Is homosexuality a civil rights issue? comment (0)
March 21, 2013
NASHVILLE — As public policy continues to change on the issue, a LifeWay Research poll shows 58 percent of American adults believe homosexuality is a civil rights issue and 64 percent say it is inevitable same-sex “marriage” will become legal throughout the United States.
Twenty-nine percent say it is not a civil rights issue and 24 percent say gay “marriage” legalization is not inevitable.
LifeWay Research conducted a wide-ranging survey of American adults on questions surrounding same-sex “marriage,” specifically examining whether Americans believe clergy, wedding photographers, rental halls, landlords and employers have the right to refuse access and services to same-sex couples even if same-sex “marriage” is made legal in their state.
According to the findings:
- 63 percent agree and 27 percent disagree that pastors should be allowed to refuse to officiate same-sex “weddings” if they are made legal in their state.
- 58 percent agree and 33 percent disagree that photographers should be allowed to refuse to work same-sex weddings if they are made legal in their state.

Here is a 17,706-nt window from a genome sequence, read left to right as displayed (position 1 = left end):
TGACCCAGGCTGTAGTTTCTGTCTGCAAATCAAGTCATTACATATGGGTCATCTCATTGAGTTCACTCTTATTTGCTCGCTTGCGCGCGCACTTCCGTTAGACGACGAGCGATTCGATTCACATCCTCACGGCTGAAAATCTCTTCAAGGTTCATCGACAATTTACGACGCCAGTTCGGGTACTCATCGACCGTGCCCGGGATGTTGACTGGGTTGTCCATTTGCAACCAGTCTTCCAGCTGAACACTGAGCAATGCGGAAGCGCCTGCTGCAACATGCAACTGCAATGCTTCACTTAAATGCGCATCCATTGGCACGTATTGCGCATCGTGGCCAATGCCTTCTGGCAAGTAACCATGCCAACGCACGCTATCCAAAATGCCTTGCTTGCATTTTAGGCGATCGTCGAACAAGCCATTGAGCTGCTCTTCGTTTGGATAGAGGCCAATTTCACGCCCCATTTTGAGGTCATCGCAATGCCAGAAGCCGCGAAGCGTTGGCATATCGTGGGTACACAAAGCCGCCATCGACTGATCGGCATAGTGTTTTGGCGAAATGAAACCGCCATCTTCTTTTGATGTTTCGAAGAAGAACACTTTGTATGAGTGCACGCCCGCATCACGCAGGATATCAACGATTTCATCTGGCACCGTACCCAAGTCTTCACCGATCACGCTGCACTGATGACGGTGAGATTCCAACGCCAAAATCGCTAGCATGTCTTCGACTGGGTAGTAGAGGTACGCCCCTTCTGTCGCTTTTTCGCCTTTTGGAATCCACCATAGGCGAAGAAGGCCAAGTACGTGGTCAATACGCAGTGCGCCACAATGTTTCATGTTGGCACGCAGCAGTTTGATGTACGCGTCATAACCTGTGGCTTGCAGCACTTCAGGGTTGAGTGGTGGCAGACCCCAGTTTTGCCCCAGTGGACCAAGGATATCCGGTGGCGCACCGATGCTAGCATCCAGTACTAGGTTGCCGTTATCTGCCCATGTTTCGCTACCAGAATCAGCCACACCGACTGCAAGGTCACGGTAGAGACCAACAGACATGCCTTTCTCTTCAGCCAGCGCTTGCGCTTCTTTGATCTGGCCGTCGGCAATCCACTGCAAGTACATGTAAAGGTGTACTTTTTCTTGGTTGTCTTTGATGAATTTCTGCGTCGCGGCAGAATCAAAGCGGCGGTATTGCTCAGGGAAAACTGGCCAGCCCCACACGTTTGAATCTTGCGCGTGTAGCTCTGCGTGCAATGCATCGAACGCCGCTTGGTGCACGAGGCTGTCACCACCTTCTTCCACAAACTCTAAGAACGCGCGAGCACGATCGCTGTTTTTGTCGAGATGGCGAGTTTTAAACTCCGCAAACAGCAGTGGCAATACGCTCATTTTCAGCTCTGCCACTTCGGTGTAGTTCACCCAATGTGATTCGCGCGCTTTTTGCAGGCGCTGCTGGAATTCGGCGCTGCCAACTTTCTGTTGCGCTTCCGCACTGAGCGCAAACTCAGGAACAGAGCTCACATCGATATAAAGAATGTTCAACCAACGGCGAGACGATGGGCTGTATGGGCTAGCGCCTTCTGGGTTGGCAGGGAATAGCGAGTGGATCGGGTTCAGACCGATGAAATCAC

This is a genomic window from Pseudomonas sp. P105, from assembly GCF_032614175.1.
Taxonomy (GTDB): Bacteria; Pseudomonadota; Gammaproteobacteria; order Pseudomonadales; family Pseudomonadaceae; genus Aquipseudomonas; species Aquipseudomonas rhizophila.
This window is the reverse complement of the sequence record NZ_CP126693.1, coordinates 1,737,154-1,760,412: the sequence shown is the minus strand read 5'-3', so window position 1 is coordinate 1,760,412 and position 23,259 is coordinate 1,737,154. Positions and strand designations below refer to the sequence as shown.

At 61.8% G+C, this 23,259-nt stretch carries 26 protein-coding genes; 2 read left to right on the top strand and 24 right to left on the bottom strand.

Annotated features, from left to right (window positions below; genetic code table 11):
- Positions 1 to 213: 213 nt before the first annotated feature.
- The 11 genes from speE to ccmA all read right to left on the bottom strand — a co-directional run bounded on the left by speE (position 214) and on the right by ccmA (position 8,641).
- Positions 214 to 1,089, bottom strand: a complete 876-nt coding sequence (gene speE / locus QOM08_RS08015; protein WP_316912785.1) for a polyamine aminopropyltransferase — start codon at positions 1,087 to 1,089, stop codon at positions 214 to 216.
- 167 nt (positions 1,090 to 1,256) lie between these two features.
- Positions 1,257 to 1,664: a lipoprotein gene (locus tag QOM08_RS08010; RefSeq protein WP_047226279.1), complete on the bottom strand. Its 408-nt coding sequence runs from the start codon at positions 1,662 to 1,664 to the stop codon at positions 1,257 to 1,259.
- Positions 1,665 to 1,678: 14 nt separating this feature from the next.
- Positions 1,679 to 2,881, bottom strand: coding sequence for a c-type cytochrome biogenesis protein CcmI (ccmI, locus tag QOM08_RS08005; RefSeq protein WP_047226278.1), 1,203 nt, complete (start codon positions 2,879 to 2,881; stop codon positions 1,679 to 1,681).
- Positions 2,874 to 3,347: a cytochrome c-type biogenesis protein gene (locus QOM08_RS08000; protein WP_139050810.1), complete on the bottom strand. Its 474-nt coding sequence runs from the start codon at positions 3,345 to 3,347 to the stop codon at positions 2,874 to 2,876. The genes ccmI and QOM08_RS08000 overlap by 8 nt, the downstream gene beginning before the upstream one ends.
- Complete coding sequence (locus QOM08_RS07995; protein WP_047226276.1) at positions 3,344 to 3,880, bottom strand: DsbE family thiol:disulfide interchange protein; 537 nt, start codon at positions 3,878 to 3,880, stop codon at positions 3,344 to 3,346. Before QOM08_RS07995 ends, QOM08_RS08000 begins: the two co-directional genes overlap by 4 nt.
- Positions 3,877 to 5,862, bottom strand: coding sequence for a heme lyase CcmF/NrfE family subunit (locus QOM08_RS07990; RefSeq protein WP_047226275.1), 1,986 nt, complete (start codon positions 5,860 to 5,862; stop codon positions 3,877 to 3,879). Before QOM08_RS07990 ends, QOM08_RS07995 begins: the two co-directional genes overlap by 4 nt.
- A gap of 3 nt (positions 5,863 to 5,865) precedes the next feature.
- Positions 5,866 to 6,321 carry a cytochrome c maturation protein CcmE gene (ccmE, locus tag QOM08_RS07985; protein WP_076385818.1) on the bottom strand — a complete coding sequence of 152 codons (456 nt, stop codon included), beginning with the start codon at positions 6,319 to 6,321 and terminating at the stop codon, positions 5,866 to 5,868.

- 40 percent agree and 52 percent disagree that rental halls should be allowed to refuse to rent out their facilities for same-sex weddings if they are made legal in their state.
- 27 percent agree and 67 percent disagree that landlords should be allowed to refuse to rent housing to same-sex couples if same-sex “marriage” is made legal in their state.
- 14 percent agree and 82 percent disagree that employers should be allowed to refuse employment to someone based on their sexual preference.
“Clearly, Americans believe the prerogative exists for individuals such as clergy or photographers to deny services for same-sex ‘marriage,’” said Ed Stetzer, president of LifeWay Research. “However, the level of agreement changes with scenarios that could be interpreted as more basic rights such as housing and employment.”
Consistent in all scenarios of the survey, men are more likely than women to agree these individuals should have the right to refuse services, rental agreements or employment — as are Americans calling themselves “born-again, evangelical or fundamentalist Christian.”
Responses were weighted by region, age, ethnicity, gender and education to reflect the population. The completed sample of 1,191 surveys provides a 95 percent confidence that the sampling error from this panel does not exceed plus 2.9 percent. Margins of error are higher in subgroups.